Recently approved breast cancer test based on Norwegian research

The newly approved Prosigna test for determining the need for adjuvant therapy for newly operated breast cancer patients is based on research performed at the Institute for Cancer Research. The Prosigna Breast Cancer Prognostic Gene Signature Assay (formerly called the PAM50 test), made by NanoString, is a genomic test that analyzes the activity of certain genes in early-stage, hormone-receptor-positive breast cancer. The Prosigna assay measures the expression of 50 genes (called the PAM50 gene signature) to estimate the risk of distant recurrence of hormone-receptor-positive breast cancer.

The molecular signature used in the PAM50 test is based on research performed by Professor Sørlie and colleagues as far back as 2000. In several articles they demonstrated for the first time the clinical impact of the five “intrinsic” molecular subtypes of breast carcinomas. They investigated the prognostic value of the gene expression profiles by analyzing breast tumor biopsies from patients enrolled in a prospective neoadjuvant study. The results showed that diversity in gene expression across breast tumors reflected biological diversity, which influenced their clinical behavior.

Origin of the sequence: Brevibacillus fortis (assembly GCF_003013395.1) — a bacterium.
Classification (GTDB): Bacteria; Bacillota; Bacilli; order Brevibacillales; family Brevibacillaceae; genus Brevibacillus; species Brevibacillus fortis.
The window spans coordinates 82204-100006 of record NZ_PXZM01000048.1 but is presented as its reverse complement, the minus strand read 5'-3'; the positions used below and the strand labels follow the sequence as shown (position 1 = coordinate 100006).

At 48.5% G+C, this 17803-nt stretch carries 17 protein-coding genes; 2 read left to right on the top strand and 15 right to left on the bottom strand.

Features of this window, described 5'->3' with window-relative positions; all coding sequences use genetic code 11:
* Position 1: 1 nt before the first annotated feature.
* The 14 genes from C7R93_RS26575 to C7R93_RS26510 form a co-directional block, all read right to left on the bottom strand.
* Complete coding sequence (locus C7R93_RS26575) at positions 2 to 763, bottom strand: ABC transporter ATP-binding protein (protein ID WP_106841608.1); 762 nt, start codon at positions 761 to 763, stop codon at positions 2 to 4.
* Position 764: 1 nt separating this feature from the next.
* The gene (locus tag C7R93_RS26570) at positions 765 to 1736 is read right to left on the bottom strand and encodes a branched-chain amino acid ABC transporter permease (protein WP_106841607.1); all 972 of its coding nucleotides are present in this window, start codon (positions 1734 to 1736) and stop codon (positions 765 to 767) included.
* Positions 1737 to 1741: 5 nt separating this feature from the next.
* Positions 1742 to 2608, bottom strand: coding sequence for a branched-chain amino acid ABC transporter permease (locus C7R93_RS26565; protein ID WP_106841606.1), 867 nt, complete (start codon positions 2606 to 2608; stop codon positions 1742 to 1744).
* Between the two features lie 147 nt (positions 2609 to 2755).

The fundamental biological nature of the intrinsic molecular subtypes of breast cancer has since been repeatedly validated and supported by integrated molecular analysis across several molecular layers. In retrospect, the intrinsic subtypes have become an established terminology, and they have provided an increased understanding of the biology of breast cancers and the signaling pathways involved in their progression.

Implementation of Prosigna is expected to result in reduced overtreatment of breast cancer patients with low-risk of recurrence, an important step in further personalization of cancer medicine. 


Articles in Norwegian:

Details about the Prosigna test (from

Endelig ja til lovende brystkrefttest! (from

Sykehusene får ta i bruk ny brystkreft-test (from

Researchers involved in the EMIT study - Establishment of Molecular profiling for Individual clinical routine Treatment decisions in Early Breast Cancer, receiving Klinbeforsk support amounting to 20 mill NOK in 2017.
From left.: Bjørn Naume, Therese Sørlie, Hege Russnes, Hege Oma Ohnstad, Elin Borgen, Gry Geitvik.
Photo: Per Marius Didriksen


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